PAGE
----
To summarize, the SEC which admits it was clueless in analyzing the modern, fragmented market (yet which found definitively that the culprit for the May 2010 flash crash was Waddell and Reed, and nobody else, using what technology at the time, nobody knows), uses a platform developed by High Frequency Trading firm Tradeworx... to reach a conclusion that High Frequency Trading firms are innocent of every flash crash resulting from an HFT algo gone haywire...
In what year was the following written:
The Federal Reserve appears on track to buy the entire [amount of] government debt it has committed to purchase, barring a sharp, unexpected shift in the economy's prospects. If anything, lingering weakness and renewed concerns about global credit markets may lead top officials to lean toward doing more rather than less. A recent batch of better-than-expected economic data, including a relatively upbeat reading on the job market, has raised questions about whether the Fed acted prematurely in pulling the trigger... The Treasury market has been selling off sharply, in part as a response to the somewhat brighter landscape.
It started off a simple protest in Sao Paulo as a demonstration by students against an increase in bus fares from R$3 to R$3.20, and then quickly morphed into general demonstration of discontent with the nation’s political classes on both sides of the spectrum involving over 200,000 across the country, with those marching on Monday holding placards decrying everything from the enormous sums spent on the World Cup to the treatment by police of protesters last week. It got to the point where protesters invaded and occupied, peacefully, the roof of the national Congress complex in Brasilia. Then things turned less peaceful when a breakaway group from the main rally in Rio de Janeiro attacked the state legislative assembly building and attempted to set it on fire.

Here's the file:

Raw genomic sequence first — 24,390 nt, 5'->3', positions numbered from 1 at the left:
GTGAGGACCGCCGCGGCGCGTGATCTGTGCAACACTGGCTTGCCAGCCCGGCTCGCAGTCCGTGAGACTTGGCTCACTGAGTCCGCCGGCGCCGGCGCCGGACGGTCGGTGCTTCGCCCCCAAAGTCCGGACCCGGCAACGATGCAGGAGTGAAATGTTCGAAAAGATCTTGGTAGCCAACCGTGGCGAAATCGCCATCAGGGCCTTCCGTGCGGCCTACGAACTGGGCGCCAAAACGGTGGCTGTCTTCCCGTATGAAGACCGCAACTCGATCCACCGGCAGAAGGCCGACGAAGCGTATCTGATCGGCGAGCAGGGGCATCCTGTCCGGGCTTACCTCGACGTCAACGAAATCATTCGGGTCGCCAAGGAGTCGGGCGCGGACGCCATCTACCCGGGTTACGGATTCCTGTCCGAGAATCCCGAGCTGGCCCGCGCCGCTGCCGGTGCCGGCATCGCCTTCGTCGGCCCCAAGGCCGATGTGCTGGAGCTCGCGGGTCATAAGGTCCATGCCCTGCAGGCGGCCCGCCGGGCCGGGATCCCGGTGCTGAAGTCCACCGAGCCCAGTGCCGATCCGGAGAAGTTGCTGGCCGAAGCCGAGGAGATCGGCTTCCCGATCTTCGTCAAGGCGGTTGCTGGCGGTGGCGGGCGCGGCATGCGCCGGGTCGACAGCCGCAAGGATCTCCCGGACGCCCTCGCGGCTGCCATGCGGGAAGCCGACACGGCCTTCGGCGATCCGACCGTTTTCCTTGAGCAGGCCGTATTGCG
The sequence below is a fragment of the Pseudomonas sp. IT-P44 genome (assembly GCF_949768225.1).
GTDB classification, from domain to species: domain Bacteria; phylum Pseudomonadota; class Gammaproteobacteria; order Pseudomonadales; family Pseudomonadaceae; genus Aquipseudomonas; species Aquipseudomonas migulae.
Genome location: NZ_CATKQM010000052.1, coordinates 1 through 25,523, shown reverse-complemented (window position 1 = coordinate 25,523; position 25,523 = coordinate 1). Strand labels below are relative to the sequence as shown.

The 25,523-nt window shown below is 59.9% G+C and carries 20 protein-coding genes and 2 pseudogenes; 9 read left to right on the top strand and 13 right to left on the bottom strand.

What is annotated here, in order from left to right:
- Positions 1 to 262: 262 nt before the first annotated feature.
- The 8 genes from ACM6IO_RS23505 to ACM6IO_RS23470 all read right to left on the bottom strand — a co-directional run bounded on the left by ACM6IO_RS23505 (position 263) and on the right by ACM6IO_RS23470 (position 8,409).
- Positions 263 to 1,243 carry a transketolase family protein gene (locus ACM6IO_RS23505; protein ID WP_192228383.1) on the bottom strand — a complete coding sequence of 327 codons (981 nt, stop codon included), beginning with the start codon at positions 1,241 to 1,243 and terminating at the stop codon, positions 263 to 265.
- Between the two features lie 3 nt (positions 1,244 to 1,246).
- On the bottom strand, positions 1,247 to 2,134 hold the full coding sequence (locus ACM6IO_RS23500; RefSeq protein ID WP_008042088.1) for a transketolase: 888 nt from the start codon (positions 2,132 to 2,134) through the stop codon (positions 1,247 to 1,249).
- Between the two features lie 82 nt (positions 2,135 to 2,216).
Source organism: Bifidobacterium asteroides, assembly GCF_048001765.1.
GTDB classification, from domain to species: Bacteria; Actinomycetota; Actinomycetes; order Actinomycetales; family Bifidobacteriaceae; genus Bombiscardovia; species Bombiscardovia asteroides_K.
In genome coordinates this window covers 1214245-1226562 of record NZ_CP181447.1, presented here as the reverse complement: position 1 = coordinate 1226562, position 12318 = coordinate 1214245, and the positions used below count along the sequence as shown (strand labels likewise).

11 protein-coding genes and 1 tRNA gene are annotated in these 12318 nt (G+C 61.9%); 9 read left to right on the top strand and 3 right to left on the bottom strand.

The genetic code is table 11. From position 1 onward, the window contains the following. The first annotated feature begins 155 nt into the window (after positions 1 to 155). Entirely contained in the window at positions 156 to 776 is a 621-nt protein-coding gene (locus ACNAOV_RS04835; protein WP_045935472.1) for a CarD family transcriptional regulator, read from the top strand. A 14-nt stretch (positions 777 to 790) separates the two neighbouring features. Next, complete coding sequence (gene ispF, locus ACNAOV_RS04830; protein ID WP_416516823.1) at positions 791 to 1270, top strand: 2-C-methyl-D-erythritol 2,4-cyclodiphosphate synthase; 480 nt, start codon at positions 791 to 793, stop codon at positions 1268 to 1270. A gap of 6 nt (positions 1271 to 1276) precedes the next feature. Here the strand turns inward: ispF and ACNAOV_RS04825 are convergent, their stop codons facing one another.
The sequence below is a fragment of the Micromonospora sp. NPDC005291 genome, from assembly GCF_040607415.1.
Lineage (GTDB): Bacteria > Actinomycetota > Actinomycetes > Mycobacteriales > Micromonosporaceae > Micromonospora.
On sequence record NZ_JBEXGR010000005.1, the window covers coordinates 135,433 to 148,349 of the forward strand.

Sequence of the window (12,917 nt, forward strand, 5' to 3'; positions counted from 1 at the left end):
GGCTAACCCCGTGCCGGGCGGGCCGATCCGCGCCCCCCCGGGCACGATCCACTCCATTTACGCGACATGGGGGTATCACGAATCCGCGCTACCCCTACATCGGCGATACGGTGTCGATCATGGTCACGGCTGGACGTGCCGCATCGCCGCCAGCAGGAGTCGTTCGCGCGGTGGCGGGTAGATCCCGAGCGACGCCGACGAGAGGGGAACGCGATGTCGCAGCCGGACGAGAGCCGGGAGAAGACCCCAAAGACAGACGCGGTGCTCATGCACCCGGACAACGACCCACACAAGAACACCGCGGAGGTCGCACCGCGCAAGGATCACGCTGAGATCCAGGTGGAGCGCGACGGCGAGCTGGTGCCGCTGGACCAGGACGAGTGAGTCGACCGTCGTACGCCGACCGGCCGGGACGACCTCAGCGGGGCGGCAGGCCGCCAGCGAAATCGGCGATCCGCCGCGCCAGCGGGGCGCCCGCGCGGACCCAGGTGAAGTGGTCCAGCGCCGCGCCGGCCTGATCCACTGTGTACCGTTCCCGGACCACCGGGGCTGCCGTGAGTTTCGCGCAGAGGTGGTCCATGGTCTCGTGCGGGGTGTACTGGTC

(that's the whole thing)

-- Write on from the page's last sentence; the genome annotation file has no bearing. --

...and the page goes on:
- Obama Says Bernanke Fed Term Lasting ‘Longer Than He Wanted’ (Bloomberg)
- Merkel Critical Of Japan's Credit Policy In Meeting With Abe (Nikkei)
- China Wrestles With Banks' Pleas for Cash (WSJ)
- Biggest protests in 20 years sweep Brazil (Brazil)
- Pena Nieto Confident 75-Year Pemex Oil Monopoly to End This Year (Bloomberg)
- G8 leaders seek common ground on tax (FT)
- Putin faces isolation over Syria as G8 ratchets up pressure (Reuters)
- Former Trader Is Charged in U.K. Libor Probe (WSJ) - yup: it was all one 33 year old trader's fault
- Draghi Says ECB Has ‘Open Mind’ on Non-Standard Measures (BBG)
- Loeb Raises His Sony Stake, Drive for Entertainment IPO (WSJ)
Greek Prime Minister Samaras offers to allow the immediate restart of ERT broadcasting: government source #breaking
— Reuters World (@ReutersWorld) June 17, 2013
Not so long ago, the Congressional Budget Office (CBO) said it expected the U.S. government to register a budget deficit in the current fiscal year of $642 billion. But hold on a minute... The budget deficit so far (as of May 31, 2013) has already hit $626.3 billion, and we still have four more months to go in the government’s current fiscal year! The U.S. has been the family that spends more than it earns for many years now. In the short term, spending more than one takes in can work (especially if the Fed just prints new money and gives it to the government to pay its bills). But in the long term, if fundamental changes are not made to the government’s spending habits, financial chaos just starts all over again. Posting a budget deficit year after year is not sustainable. The debt-infested eurozone nations did very much the same; they borrowed to spend. Look where they are now.